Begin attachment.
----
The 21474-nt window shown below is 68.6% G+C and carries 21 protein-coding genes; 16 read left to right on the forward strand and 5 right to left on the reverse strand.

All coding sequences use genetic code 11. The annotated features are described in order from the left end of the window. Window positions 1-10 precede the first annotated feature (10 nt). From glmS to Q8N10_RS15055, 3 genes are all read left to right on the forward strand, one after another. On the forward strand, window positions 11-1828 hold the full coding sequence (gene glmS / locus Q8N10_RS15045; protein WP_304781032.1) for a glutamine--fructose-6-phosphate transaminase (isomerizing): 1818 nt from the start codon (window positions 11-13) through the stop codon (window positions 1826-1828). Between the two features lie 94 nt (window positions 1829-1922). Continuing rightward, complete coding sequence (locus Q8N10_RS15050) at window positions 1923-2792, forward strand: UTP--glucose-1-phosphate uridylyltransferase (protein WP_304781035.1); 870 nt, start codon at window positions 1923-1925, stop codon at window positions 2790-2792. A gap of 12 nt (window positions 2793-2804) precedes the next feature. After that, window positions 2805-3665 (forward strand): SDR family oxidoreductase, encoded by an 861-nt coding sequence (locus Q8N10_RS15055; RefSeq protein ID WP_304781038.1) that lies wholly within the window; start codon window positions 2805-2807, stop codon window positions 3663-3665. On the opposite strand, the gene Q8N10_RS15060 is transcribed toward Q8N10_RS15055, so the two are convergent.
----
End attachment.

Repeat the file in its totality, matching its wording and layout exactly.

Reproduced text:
The 21474-nt window shown below is 68.6% G+C and carries 21 protein-coding genes; 16 read left to right on the forward strand and 5 right to left on the reverse strand.

All coding sequences use genetic code 11. The annotated features are described in order from the left end of the window. Window positions 1-10 precede the first annotated feature (10 nt). From glmS to Q8N10_RS15055, 3 genes are all read left to right on the forward strand, one after another. On the forward strand, window positions 11-1828 hold the full coding sequence (gene glmS / locus Q8N10_RS15045; protein WP_304781032.1) for a glutamine--fructose-6-phosphate transaminase (isomerizing): 1818 nt from the start codon (window positions 11-13) through the stop codon (window positions 1826-1828). Between the two features lie 94 nt (window positions 1829-1922). Continuing rightward, complete coding sequence (locus Q8N10_RS15050) at window positions 1923-2792, forward strand: UTP--glucose-1-phosphate uridylyltransferase (protein WP_304781035.1); 870 nt, start codon at window positions 1923-1925, stop codon at window positions 2790-2792. A gap of 12 nt (window positions 2793-2804) precedes the next feature. After that, window positions 2805-3665 (forward strand): SDR family oxidoreductase, encoded by an 861-nt coding sequence (locus Q8N10_RS15055; RefSeq protein ID WP_304781038.1) that lies wholly within the window; start codon window positions 2805-2807, stop codon window positions 3663-3665. On the opposite strand, the gene Q8N10_RS15060 is transcribed toward Q8N10_RS15055, so the two are convergent.